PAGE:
The Train

Publisher: Accolade
Machine: Commodore 64/128

Published in Zzap #36

The Train

It's August, 1944. The Nazis' stranglehold on Europe has begun to loosen, and the Germans are evacuating with their spoils in tow. A secret train stands on the outskirts of Metz in France, holding a cargo of valuable art treasures which are destined for Berlin and Hitler's own private collection.

However, a plan is afoot to foil the Fuhrer The player takes the role of Pierre LeFeu, a French Resistance leader whose mission is to capture the train and take the stolen art treasures back through enemy lines to rendezvous with the Allies at Riviere in Normandy.

The first action screen is set in the Metz railway yard where the train is waiting to leave for Germany. LeFeu gives covering fire while his injured comrade, Le Duc, runs across the tracks to collect the points switch - switching tracks effectively enables the player to select the length and difficulty of the train's route to Riviere.

The Train: Escape To Normandy

Enemy troops occupy the station and their silhouettes are seen in the windows as they attempt to get a shot at LeFeu. A spray of automatic gunfire tracks along the ground toward LeFeu, who is forced to duck before being hit. LeFeu's shots are directed by a floating cursor, and he keeps the enemy occupied long enough for Le Duc to get back to the train.

Once the points are switched, LeFeu takes control of the engine, with three control screens at the player's disposal: two perspective views are given to front and rear of the train, allowing targetting of the machine guns in case of air attack, and the third view is that from the footplate showing the train's controls. All the engine's vital aspects are mantained from here, including stoking the boiler, throttle and brake controls and checking the necessary gauges.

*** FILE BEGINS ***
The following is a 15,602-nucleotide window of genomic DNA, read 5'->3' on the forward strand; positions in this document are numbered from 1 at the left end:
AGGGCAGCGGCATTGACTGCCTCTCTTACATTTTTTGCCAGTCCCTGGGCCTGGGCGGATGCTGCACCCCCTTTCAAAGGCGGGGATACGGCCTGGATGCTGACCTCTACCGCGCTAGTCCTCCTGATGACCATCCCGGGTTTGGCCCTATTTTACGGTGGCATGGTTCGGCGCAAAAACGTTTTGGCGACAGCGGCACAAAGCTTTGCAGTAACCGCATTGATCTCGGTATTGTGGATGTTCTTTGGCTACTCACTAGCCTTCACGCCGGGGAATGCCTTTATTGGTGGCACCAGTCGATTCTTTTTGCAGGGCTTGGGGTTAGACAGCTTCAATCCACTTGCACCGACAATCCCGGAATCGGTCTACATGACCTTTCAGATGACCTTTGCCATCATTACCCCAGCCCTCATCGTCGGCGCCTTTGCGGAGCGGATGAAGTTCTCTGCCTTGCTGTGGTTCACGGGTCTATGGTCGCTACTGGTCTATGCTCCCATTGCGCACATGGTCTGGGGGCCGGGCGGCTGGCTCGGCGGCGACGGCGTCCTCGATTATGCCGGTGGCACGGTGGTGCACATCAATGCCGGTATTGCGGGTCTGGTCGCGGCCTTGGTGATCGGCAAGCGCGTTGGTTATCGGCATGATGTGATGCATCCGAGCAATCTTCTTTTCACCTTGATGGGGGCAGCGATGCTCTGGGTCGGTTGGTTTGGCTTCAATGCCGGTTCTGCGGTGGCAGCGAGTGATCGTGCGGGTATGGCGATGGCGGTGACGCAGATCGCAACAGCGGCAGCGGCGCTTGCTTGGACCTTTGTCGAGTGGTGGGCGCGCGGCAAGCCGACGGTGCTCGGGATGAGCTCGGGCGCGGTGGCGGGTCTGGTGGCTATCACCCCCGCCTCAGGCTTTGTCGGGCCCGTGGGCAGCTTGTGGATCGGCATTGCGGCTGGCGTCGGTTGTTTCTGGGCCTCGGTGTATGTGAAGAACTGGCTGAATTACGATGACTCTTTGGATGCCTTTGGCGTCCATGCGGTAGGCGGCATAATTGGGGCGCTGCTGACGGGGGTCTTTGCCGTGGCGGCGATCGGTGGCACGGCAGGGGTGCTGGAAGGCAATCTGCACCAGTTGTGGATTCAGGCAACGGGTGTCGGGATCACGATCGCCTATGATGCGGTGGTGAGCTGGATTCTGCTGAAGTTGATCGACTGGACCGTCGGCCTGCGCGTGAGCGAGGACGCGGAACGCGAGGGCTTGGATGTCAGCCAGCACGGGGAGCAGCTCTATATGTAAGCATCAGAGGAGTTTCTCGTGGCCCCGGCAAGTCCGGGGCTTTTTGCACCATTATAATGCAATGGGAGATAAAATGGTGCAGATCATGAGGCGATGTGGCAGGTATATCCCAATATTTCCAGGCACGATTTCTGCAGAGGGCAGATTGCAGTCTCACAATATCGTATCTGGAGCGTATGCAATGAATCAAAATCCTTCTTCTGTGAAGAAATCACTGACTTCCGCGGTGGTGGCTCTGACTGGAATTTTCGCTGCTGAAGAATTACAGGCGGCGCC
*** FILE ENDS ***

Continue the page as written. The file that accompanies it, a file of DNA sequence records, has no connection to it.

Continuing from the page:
Le Duc constantly proffers advice during the trip, and gives warnings should certain gauges begin to run too high or too low. He also warns of imminent arrivals at stations, bridges or points switches, allowing the player time to slow the train to a stop or signal his intended route via the whistle. A map screen showing the train's position is also available during the journey to give information on what is coming next along the line.

The Train: Escape To Normandy

Stations are captured en route by machine-gunning all the occupying troops. This allows LeFeu to read German intelligence messages pertaining to the state of certain sections of the track. The station's telegraph can also be used to send messages to the Resistance, calling for repairs or for their help in securing an occupied bridge or station.

On reaching a bridge, a view of the river appears with patrolling enemy gunboats. The boats waste no time in firing on the engine, but are destroyed with the 155mm cannon mounted on a flat-car at the centre of the train, by adjusting the cannon elevation to obtain the correct range. Failing to destroy the boats in time sees the engine put out of action by a hail of enemy fire.

The engine is also under constant threat of bombing by enemy aircraft which frequently buzz the train. Fast and accurate aiming of the machine guns at the front and rear of the train are required to fend off these attacks.

The Train: Escape To Normandy

Journey's end arrives when either the mission is complete or cannot be continued because of damage to the engine or artworks, or death of the crew. The player's score is then rated on the basis of aircraft, soldiers and boats destroyed, and is given status percentages on damage to the boiler, brakes and the artworks, as well as coal left in the hopper and number of requests made of the Resistance.


From the same mould as Ace Of Aces comes another superb arcade-style simulation. The complete package is brilliantly put together to produce an action-packed, beautifully evocative and compulsive game. The neatly drawn graphics are more than merely functional and really create an appropriately sombre and austere wartime atmosphere.